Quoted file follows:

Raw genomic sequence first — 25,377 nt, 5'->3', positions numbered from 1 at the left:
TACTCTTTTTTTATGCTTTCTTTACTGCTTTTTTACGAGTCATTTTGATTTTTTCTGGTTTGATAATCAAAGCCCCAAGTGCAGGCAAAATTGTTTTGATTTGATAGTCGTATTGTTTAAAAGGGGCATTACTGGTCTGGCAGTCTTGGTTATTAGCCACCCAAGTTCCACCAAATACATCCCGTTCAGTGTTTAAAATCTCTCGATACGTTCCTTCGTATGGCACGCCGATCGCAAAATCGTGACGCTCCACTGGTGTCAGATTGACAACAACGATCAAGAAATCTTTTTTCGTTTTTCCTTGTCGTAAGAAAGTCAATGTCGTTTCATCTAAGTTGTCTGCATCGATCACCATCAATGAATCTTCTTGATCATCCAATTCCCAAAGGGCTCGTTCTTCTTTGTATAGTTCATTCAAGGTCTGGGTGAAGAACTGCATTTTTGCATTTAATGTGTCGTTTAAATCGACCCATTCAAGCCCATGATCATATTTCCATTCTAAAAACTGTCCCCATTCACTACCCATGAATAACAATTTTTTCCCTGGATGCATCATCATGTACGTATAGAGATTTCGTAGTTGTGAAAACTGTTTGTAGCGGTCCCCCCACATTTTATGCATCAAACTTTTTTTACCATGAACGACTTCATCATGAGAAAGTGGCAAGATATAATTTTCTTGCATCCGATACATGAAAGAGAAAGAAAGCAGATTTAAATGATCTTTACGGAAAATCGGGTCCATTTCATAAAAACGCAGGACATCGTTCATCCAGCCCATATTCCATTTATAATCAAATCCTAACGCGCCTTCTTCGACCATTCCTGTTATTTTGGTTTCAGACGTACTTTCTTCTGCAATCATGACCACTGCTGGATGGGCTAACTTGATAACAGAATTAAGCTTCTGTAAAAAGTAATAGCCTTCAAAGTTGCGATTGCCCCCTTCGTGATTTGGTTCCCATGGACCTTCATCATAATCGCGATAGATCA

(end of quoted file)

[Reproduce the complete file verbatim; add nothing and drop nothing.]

Raw genomic sequence first — 25,377 nt, 5'->3', positions numbered from 1 at the left:
TACTCTTTTTTTATGCTTTCTTTACTGCTTTTTTACGAGTCATTTTGATTTTTTCTGGTTTGATAATCAAAGCCCCAAGTGCAGGCAAAATTGTTTTGATTTGATAGTCGTATTGTTTAAAAGGGGCATTACTGGTCTGGCAGTCTTGGTTATTAGCCACCCAAGTTCCACCAAATACATCCCGTTCAGTGTTTAAAATCTCTCGATACGTTCCTTCGTATGGCACGCCGATCGCAAAATCGTGACGCTCCACTGGTGTCAGATTGACAACAACGATCAAGAAATCTTTTTTCGTTTTTCCTTGTCGTAAGAAAGTCAATGTCGTTTCATCTAAGTTGTCTGCATCGATCACCATCAATGAATCTTCTTGATCATCCAATTCCCAAAGGGCTCGTTCTTCTTTGTATAGTTCATTCAAGGTCTGGGTGAAGAACTGCATTTTTGCATTTAATGTGTCGTTTAAATCGACCCATTCAAGCCCATGATCATATTTCCATTCTAAAAACTGTCCCCATTCACTACCCATGAATAACAATTTTTTCCCTGGATGCATCATCATGTACGTATAGAGATTTCGTAGTTGTGAAAACTGTTTGTAGCGGTCCCCCCACATTTTATGCATCAAACTTTTTTTACCATGAACGACTTCATCATGAGAAAGTGGCAAGATATAATTTTCTTGCATCCGATACATGAAAGAGAAAGAAAGCAGATTTAAATGATCTTTACGGAAAATCGGGTCCATTTCATAAAAACGCAGGACATCGTTCATCCAGCCCATATTCCATTTATAATCAAATCCTAACGCGCCTTCTTCGACCATTCCTGTTATTTTGGTTTCAGACGTACTTTCTTCTGCAATCATGACCACTGCTGGATGGGCTAACTTGATAACAGAATTAAGCTTCTGTAAAAAGTAATAGCCTTCAAAGTTGCGATTGCCCCCTTCGTGATTTGGTTCCCATGGACCTTCATCATAATCGCGATAGATCA